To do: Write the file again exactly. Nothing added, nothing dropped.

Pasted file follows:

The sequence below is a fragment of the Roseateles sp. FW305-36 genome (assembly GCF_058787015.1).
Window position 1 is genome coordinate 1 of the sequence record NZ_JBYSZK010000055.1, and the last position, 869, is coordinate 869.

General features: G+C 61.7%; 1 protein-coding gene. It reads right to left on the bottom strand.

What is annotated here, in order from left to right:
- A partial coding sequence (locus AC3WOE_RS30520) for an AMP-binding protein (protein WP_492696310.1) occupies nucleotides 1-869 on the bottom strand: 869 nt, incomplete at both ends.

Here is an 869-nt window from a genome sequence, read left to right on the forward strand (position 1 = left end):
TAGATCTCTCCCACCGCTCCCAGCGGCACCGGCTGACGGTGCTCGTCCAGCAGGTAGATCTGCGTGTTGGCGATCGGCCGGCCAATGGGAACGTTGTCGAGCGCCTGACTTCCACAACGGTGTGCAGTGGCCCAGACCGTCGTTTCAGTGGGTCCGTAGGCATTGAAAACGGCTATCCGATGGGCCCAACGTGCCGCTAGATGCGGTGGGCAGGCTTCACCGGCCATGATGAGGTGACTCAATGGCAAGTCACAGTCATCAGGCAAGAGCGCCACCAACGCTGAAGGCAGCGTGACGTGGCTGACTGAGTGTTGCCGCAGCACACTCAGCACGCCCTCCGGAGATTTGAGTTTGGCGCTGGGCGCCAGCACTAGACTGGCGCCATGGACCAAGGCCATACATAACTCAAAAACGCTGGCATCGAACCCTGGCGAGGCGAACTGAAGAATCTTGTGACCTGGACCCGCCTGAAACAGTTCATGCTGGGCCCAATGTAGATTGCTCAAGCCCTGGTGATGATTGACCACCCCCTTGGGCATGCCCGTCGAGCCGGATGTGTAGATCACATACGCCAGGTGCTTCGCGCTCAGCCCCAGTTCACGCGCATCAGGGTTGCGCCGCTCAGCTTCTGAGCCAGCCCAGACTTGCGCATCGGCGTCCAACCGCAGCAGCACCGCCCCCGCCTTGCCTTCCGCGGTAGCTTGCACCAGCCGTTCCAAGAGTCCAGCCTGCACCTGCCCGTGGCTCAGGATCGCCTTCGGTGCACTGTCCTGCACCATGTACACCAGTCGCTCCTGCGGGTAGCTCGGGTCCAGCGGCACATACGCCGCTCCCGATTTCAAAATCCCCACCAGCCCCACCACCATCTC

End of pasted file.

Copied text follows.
The sequence below is a fragment of the Roseateles sp. FW305-36 genome (assembly GCF_058787015.1).
Window position 1 is genome coordinate 1 of the sequence record NZ_JBYSZK010000055.1, and the last position, 869, is coordinate 869.

General features: G+C 61.7%; 1 protein-coding gene. It reads right to left on the bottom strand.

What is annotated here, in order from left to right:
- A partial coding sequence (locus AC3WOE_RS30520) for an AMP-binding protein (protein WP_492696310.1) occupies nucleotides 1-869 on the bottom strand: 869 nt, incomplete at both ends.

Here is an 869-nt window from a genome sequence, read left to right on the forward strand (position 1 = left end):
TAGATCTCTCCCACCGCTCCCAGCGGCACCGGCTGACGGTGCTCGTCCAGCAGGTAGATCTGCGTGTTGGCGATCGGCCGGCCAATGGGAACGTTGTCGAGCGCCTGACTTCCACAACGGTGTGCAGTGGCCCAGACCGTCGTTTCAGTGGGTCCGTAGGCATTGAAAACGGCTATCCGATGGGCCCAACGTGCCGCTAGATGCGGTGGGCAGGCTTCACCGGCCATGATGAGGTGACTCAATGGCAAGTCACAGTCATCAGGCAAGAGCGCCACCAACGCTGAAGGCAGCGTGACGTGGCTGACTGAGTGTTGCCGCAGCACACTCAGCACGCCCTCCGGAGATTTGAGTTTGGCGCTGGGCGCCAGCACTAGACTGGCGCCATGGACCAAGGCCATACATAACTCAAAAACGCTGGCATCGAACCCTGGCGAGGCGAACTGAAGAATCTTGTGACCTGGACCCGCCTGAAACAGTTCATGCTGGGCCCAATGTAGATTGCTCAAGCCCTGGTGATGATTGACCACCCCCTTGGGCATGCCCGTCGAGCCGGATGTGTAGATCACATACGCCAGGTGCTTCGCGCTCAGCCCCAGTTCACGCGCATCAGGGTTGCGCCGCTCAGCTTCTGAGCCAGCCCAGACTTGCGCATCGGCGTCCAACCGCAGCAGCACCGCCCCCGCCTTGCCTTCCGCGGTAGCTTGCACCAGCCGTTCCAAGAGTCCAGCCTGCACCTGCCCGTGGCTCAGGATCGCCTTCGGTGCACTGTCCTGCACCATGTACACCAGTCGCTCCTGCGGGTAGCTCGGGTCCAGCGGCACATACGCCGCTCCCGATTTCAAAATCCCCACCAGCCCCACCACCATCTC